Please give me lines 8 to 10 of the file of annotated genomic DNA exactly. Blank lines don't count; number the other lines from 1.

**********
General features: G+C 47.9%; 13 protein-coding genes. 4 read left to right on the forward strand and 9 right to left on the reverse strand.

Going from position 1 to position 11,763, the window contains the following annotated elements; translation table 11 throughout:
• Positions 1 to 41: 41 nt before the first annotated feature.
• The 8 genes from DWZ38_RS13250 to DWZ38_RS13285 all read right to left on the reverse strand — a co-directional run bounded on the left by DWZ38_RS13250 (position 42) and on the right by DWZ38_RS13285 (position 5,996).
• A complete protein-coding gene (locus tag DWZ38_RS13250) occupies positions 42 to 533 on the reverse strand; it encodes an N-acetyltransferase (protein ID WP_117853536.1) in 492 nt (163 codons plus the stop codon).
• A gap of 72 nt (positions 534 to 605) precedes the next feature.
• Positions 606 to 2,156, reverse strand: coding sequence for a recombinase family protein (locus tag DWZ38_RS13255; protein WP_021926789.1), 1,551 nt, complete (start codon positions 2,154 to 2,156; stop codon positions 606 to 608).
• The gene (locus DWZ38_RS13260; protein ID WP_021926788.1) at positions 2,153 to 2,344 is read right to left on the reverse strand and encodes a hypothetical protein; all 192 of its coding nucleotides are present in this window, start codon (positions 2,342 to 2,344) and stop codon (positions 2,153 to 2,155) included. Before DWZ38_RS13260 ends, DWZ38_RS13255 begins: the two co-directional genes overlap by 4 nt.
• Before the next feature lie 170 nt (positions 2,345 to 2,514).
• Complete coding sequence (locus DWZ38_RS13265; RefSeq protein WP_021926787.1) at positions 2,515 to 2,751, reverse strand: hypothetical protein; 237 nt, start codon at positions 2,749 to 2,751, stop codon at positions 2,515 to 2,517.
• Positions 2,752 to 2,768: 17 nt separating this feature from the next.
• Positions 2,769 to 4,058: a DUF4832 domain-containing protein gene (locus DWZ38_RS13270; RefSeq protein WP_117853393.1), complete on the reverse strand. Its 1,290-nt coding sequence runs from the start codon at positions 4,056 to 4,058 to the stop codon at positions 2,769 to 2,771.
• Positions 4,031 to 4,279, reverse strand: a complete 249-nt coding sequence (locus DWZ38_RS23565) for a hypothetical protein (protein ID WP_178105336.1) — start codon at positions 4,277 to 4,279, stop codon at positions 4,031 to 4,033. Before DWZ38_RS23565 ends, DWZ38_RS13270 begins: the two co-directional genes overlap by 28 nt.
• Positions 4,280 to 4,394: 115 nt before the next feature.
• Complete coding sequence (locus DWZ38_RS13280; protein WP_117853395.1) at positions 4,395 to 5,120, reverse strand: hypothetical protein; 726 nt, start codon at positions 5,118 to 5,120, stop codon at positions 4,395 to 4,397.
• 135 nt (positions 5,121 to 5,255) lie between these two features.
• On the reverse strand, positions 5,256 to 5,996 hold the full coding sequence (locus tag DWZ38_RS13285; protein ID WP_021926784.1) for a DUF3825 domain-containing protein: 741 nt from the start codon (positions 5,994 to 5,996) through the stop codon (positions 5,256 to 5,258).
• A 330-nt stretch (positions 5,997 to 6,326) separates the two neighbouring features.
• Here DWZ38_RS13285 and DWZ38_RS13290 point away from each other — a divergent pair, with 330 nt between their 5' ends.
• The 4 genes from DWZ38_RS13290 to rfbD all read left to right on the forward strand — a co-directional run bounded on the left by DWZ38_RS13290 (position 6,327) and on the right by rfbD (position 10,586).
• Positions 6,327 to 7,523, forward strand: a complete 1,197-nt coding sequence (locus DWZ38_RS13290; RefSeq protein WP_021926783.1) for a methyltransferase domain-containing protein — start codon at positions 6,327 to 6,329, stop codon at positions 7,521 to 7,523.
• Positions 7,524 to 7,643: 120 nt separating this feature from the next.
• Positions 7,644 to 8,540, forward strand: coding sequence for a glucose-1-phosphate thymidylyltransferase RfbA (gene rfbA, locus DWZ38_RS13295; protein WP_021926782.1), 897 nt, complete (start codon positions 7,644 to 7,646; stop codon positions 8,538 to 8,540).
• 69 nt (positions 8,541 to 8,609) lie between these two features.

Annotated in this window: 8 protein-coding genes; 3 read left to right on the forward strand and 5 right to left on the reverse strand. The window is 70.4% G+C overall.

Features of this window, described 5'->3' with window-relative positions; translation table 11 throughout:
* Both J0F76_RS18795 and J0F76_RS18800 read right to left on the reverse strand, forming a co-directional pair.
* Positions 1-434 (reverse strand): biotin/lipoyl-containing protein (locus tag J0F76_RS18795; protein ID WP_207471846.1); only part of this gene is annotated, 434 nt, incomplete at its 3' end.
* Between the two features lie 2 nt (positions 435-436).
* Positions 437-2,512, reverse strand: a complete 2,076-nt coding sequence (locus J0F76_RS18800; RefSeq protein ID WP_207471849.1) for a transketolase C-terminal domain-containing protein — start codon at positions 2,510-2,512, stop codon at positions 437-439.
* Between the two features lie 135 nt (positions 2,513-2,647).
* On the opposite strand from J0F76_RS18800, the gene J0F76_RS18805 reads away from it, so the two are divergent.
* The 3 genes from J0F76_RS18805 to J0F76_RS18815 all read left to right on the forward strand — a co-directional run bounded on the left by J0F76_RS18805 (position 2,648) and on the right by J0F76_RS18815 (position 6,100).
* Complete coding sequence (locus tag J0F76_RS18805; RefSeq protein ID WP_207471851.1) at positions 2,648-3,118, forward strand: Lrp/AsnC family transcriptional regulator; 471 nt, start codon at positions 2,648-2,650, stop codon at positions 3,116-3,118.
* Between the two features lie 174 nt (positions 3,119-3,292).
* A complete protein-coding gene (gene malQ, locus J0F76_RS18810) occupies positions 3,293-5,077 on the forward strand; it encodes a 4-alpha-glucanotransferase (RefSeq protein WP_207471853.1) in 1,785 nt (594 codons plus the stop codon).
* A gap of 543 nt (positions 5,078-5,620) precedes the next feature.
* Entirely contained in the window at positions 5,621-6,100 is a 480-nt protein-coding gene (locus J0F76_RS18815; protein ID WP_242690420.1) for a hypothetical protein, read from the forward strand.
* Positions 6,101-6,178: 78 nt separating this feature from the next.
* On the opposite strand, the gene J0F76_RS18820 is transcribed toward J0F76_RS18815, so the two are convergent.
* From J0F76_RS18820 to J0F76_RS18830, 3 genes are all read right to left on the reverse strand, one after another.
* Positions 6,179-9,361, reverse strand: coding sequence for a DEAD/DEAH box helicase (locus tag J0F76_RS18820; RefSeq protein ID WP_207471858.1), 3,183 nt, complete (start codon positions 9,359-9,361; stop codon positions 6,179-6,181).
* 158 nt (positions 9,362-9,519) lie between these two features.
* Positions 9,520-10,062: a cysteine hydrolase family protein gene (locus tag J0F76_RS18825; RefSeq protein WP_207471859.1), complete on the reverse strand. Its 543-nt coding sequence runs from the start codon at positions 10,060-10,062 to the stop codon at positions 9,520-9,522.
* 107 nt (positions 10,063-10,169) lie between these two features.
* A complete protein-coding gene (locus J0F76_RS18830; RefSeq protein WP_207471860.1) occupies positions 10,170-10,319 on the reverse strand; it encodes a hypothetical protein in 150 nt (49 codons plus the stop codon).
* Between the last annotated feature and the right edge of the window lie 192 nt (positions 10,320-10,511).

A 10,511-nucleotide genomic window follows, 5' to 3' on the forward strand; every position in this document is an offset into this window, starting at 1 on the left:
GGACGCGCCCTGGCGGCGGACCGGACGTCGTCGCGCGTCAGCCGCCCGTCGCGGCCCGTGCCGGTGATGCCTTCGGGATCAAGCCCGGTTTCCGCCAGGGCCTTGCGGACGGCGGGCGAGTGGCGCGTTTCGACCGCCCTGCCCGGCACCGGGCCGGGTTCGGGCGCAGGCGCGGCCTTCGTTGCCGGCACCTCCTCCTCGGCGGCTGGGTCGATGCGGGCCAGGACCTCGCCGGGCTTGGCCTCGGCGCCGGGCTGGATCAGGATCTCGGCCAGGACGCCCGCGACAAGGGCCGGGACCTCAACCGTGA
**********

• The gene (locus DWZ38_RS13260; protein ID WP_021926788.1) at positions 2,153 to 2,344 is read right to left on the reverse strand and encodes a hypothetical protein; all 192 of its coding nucleotides are present in this window, start codon (positions 2,342 to 2,344) and stop codon (positions 2,153 to 2,155) included. Before DWZ38_RS13260 ends, DWZ38_RS13255 begins: the two co-directional genes overlap by 4 nt.
• Before the next feature lie 170 nt (positions 2,345 to 2,514).
• Complete coding sequence (locus DWZ38_RS13265; RefSeq protein WP_021926787.1) at positions 2,515 to 2,751, reverse strand: hypothetical protein; 237 nt, start codon at positions 2,749 to 2,751, stop codon at positions 2,515 to 2,517.